• Spontaneous Coronary Artery Dissection (SCAD)

SCAD was previously considered rare, but it’s emerging as an important cause of heart attack and sudden death, especially in younger women. Approximately 80% of SCAD patients  are young, healthy women, often with few if any conventional heart disease risk factors. Recent studies suggest that SCAD is a factor in up to 30% of heart attacks in women under age 50, and it’s the most common cause of pregnancy-associated heart attack.  It may be associated with the condition called fibromuscular dysplasia, and may run in families. It’s really important to make an accurate diagnosis because some interventional treatments that are commonly recommended for non-SCAD heart attacks may involve less success and more frequent complications. SCAD patients treated with coronary artery bypass surgery, for example, have a high rate of subsequent bypass graft failure. We also know that the part of the artery that tears during SCAD often heals on its own.

10-year SCAD recurrence rates have been reported to be as high as 29%, so longterm monitoring is required. Women taking statins might be at an unexpectedly higher risk for recurrent SCAD. Cardiac rehabilitation has been shown to be safe and effective and should be recommended for all SCAD patients.  Reproductive counseling is important for SCAD patients because most are premenopausal women for whom pregnancy and hormonal contraception is not advised. A specialized Women’s Heart Clinic can provide referrals for genetic and vascular screening and counseling.
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♥  Heart Failure

Heart failure is seen with either reduced or preserved ejection fraction (or EF: that’s a measurement of how much blood is pumped out of a filled ventricle in the heart with each heartbeat; the normal rate is 50-60%). Women are more likely than men to develop heart failure in the setting of preserved left ventricular ejection fraction (HFpEF). They’re also generally older and have a higher likelihood of having diabetes and high blood pressure. Obstructive sleep apnea and obesity are commonly associated with this condition. There is no specific treatment yet for HFpEF.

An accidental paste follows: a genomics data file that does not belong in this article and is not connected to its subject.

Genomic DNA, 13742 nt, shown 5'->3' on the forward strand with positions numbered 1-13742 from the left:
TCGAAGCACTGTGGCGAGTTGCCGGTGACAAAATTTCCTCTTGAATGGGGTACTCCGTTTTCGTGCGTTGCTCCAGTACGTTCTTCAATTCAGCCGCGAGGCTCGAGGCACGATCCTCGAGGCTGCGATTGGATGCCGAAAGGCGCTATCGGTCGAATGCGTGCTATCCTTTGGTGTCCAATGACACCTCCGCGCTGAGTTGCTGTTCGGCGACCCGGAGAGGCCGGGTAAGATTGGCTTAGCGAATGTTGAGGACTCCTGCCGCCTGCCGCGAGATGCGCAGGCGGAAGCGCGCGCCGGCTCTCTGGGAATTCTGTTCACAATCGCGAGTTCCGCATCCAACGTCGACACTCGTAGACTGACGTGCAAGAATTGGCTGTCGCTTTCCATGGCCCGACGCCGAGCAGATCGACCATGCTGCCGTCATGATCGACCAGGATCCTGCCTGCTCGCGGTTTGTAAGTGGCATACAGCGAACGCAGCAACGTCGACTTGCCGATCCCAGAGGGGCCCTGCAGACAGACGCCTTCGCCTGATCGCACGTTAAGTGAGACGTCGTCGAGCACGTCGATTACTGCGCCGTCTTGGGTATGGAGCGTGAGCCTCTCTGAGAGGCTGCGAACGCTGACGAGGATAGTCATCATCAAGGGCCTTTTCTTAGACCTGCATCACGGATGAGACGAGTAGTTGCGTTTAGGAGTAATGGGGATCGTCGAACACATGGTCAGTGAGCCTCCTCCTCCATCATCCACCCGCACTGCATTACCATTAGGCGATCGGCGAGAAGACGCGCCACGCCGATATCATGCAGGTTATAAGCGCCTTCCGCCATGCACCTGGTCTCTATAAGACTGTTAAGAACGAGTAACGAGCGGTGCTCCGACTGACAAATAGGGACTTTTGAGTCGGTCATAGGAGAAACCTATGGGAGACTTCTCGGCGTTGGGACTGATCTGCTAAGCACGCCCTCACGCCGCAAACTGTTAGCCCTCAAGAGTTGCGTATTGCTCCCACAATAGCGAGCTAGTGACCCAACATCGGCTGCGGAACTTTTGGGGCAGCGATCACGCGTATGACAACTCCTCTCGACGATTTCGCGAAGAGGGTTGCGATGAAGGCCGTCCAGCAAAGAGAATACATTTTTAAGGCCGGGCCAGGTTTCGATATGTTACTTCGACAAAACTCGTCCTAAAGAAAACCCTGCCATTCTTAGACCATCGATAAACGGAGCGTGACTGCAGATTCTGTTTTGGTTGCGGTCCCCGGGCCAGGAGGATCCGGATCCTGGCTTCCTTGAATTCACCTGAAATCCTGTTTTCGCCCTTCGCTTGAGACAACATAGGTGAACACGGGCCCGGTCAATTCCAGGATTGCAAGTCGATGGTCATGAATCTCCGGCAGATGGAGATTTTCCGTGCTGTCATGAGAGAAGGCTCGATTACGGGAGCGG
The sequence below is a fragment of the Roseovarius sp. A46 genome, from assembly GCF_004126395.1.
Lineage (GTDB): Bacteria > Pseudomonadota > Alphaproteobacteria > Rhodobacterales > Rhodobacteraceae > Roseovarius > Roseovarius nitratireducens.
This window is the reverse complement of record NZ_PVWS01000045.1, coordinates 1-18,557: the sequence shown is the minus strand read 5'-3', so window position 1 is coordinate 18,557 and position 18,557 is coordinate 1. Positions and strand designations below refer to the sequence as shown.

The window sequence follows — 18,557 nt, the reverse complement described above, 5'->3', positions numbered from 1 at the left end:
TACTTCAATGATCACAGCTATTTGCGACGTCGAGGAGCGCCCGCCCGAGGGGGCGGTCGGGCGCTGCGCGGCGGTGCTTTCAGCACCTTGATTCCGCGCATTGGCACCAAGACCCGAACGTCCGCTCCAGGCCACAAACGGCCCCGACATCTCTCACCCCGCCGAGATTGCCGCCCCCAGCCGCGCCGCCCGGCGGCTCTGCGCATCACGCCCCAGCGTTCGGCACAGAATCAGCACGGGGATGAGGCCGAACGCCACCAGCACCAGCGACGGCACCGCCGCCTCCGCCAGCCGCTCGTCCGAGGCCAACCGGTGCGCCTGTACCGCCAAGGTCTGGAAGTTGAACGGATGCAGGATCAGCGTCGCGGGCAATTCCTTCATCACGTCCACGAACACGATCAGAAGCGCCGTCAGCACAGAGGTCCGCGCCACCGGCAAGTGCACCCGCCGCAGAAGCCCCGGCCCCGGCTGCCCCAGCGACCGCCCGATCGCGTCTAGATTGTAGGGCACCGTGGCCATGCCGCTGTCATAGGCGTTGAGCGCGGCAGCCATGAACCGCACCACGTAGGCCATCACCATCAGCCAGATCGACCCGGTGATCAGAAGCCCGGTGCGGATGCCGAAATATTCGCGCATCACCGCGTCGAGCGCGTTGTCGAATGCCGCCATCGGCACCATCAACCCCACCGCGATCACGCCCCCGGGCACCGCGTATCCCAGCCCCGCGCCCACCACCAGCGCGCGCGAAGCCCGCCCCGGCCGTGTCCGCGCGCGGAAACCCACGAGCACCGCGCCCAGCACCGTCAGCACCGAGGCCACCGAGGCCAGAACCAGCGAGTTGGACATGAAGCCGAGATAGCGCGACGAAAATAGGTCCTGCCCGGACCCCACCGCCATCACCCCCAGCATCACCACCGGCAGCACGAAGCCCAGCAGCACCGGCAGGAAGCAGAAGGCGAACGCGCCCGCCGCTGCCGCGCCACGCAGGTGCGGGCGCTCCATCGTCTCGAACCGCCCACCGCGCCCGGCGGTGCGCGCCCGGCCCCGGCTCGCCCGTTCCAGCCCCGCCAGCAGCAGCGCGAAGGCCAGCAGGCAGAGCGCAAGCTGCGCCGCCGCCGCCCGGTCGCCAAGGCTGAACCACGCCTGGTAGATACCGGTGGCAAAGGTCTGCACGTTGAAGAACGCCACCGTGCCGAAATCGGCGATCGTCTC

♥ Postural Orthostatic Tachycardia Syndrome (POTS)

The overwhelming majority of patients with POTS are women of childbearing age. No clear cause for this condition has been identified. Common symptoms include light-headedness, blurred vision, weakness, cognitive difficulties, fatigue, palpitations, shortness of breath, dizzyness, or gastrointestinal symptoms. Exercise training and reconditioning is emerging as an important strategy to improve the quality of life of these women.

♥ Atrial Fibrillation (AF) and Increased Stroke Risk

The incidence of AF is lower in women than in men; however, women who have AF have a higher incidence of stroke and a higher mortality rate than those observed in men. Assessment of women’s stroke risk must take into account age- and sex-specific differences. Stroke prevention should focus on risk factors like reproductive factors, migraine with aura, obesity, and metabolic syndrome. Being female is substantially associated with stroke, especially in women 75 years and older. Since AF increases with age, and women have a higher life expectancy, it’s anticipated that there will be an increasing number of elderly women with AF. At present, women with AF are less likely to receive anticoagulation therapy than men are.

♥ Autoimmune Disorders: An Emerging Risk Factor for Cardiovascular Disease